More than 1,100 children have been abducted since December last year. Authorities say heavily armed gangs of bandits, seeking ransom payments, are behind the abductions.

A spokesman for the Zamfara State governor said no ransom had been paid for the 75 children. The spokesman sent reporters images of boys and girls in uniform, seated inside what looked like a meeting room. He did not say when they were freed.

Zamfara has been one of the worst-hit states in the abduction crisis. On Sept. 3, authorities ordered a phone and internet blackout there while security forces cracked down on the gangs.

Since then, the state has been largely cut off from the outside world and while rumours have circulated about what is going on, the military has given little information.

Since Sunday evening, several Nigerian media outlets have reported that bandits in Zamfara had attacked a military base and killed 12 soldiers. Asked to comment, defence spokesman Major General Benjamin Sawyerr neither denied nor confirmed the reports.

Britain’s Prince Andrew to challenge US court jurisdiction in accuser’s lawsuit
13 September 2021, 8:06 PM

Britain’s Prince Andrew plans to challenge a US court’s jurisdiction over a civil lawsuit by a woman who accused him of sexually assaulting and battering her two decades ago, according to a Monday court filing.

In the filing with the US District Court in Manhattan, a lawyer for Andrew said the prince also plans to contest that he was properly served with the lawsuit by Virginia Giuffre, who has said she was also abused by the financier Jeffrey Epstein.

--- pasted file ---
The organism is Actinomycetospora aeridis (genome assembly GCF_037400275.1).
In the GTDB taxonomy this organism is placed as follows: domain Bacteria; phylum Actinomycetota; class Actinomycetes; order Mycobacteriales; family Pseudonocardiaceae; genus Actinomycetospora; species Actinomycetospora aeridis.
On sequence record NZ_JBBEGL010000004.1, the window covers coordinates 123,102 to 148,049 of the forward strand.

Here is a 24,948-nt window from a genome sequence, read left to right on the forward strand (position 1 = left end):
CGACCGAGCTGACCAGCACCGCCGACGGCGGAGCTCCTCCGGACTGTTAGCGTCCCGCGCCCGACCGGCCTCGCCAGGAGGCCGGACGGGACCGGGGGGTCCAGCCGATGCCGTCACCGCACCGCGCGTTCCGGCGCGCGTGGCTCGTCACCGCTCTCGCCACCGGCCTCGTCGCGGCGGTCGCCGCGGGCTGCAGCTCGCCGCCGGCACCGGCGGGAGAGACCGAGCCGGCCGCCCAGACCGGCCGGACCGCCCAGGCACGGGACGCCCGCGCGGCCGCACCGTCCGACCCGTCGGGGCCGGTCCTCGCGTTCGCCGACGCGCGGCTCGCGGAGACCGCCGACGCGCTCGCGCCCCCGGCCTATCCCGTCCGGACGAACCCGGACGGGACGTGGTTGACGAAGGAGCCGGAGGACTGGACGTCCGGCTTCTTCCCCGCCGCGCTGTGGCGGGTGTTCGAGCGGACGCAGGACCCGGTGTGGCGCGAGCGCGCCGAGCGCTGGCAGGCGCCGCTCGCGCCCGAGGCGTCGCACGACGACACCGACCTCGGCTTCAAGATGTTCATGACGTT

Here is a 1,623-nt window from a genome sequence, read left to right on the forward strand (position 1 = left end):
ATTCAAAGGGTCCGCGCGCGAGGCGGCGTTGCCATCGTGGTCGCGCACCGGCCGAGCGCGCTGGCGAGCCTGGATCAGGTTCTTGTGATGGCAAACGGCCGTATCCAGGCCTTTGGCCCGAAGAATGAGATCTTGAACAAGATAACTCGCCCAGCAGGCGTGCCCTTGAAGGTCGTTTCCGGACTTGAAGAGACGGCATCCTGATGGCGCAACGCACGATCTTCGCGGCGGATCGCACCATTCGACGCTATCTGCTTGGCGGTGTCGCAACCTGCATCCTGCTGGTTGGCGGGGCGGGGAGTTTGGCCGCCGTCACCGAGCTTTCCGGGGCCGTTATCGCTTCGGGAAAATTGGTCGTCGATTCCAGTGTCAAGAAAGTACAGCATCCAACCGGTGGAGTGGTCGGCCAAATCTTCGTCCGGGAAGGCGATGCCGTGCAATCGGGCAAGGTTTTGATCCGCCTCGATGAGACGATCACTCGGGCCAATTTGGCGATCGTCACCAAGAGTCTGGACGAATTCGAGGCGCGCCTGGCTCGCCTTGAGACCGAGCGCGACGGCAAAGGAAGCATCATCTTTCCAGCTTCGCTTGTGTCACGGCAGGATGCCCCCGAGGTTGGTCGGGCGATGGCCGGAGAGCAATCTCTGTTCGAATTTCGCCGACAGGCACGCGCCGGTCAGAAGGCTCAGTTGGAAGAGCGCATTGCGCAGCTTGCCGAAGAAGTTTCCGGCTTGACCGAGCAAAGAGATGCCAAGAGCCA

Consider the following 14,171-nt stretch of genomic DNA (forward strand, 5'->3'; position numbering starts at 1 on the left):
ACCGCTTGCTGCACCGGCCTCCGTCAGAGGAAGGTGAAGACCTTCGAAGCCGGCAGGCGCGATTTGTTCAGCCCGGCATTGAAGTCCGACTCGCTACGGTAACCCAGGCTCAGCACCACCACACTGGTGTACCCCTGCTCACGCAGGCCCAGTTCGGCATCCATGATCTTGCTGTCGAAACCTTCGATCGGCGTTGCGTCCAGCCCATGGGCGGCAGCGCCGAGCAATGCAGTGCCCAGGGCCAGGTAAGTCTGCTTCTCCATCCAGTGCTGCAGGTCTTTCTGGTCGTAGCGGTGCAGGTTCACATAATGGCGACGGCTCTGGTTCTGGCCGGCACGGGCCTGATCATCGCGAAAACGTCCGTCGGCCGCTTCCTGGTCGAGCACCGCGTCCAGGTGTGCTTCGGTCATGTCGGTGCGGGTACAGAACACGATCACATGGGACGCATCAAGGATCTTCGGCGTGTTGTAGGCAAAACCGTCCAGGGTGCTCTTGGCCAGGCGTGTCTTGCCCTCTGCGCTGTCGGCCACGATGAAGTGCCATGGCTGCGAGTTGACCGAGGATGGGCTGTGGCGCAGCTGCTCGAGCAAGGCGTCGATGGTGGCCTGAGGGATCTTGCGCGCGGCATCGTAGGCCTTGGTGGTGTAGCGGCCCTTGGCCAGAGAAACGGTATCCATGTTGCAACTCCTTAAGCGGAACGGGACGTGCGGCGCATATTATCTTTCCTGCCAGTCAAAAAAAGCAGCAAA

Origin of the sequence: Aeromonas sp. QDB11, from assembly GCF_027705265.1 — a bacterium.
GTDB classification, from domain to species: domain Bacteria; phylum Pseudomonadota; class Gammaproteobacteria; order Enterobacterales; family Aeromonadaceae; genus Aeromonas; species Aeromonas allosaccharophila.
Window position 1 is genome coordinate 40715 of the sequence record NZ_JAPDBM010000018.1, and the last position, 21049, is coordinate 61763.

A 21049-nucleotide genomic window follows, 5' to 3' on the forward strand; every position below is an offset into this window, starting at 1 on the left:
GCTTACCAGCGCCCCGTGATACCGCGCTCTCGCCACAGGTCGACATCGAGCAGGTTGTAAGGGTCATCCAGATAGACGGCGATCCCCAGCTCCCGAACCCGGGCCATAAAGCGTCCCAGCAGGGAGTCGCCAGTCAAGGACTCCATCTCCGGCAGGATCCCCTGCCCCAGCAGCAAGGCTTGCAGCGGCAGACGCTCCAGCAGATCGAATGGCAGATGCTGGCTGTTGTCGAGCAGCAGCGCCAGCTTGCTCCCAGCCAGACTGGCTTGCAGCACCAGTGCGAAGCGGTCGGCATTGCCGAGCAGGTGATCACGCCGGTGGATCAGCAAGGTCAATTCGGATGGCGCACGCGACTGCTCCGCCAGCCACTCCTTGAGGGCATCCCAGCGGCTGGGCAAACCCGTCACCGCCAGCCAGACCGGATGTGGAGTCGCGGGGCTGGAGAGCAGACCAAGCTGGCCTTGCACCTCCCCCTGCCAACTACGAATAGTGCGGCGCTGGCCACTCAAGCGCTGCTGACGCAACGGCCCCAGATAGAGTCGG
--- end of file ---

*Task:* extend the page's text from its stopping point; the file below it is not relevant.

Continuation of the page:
Lawyers for Giuffre did not immediately respond to requests for comment.

Andrew, 61, is one of the most prominent people linked to Epstein, who US prosecutors charged in July 2019 with sexually exploiting dozens of girls and women.

Epstein, a registered sex offender, killed himself at age 66 in a Manhattan jail on Aug. 10, 2019.

Giuffre has accused Andrew of forcing her in 2001, when she was 17, to have unwanted sexual intercourse at the London home of Ghislaine Maxwell, the British socialite, and Epstein’s longtime associate.

Giuffre also said Andrew abused her at Epstein’s mansion on Manhattan’s Upper East Side, and on a private island, Epstein owned in the US Virgin Islands.

Andrew has denied Giuffre’s claims of sexual abuse.

Union slams government for exclusion of police in monthly cash allowance for civil servants
13 September 2021, 8:03 PM

The South African Police Union has slammed government for the exclusion of police officers in the monthly cash allowance to civil servants.

In terms of the new Public Sector Wage Agreement that was reached by government and public sector unions, civil servants are set to receive a monthly cash allowance of between R1 200 and R1 695  on a sliding scale backdated to April this year.

The new wage agreement also provides for a 1.5% wage increase across the board.

But unions say the government won’t say when the wage increase will be implemented.

It has only committed to start paying them monthly cash gratuity excluding police officers.

Spokesperson for the South African Police Union says, Lesiba Thobakgale says, “We had a meeting on Thursday – a PSCBC meeting where we were checking the state of readiness in terms of the implementation of the collective agreement that was concluded at the PSBC and we asked the employer whether they are ready to pay for all departments. They said they are ready to pay for all department except SAPS where they are having delays. In terms of reasons behind that, they could not give reasons and it really brings discomfort to our members because our members had budgeted on this amount of money. They were waiting to receive it.”

Unions and government lock horns over Public Sector Wage Agreement: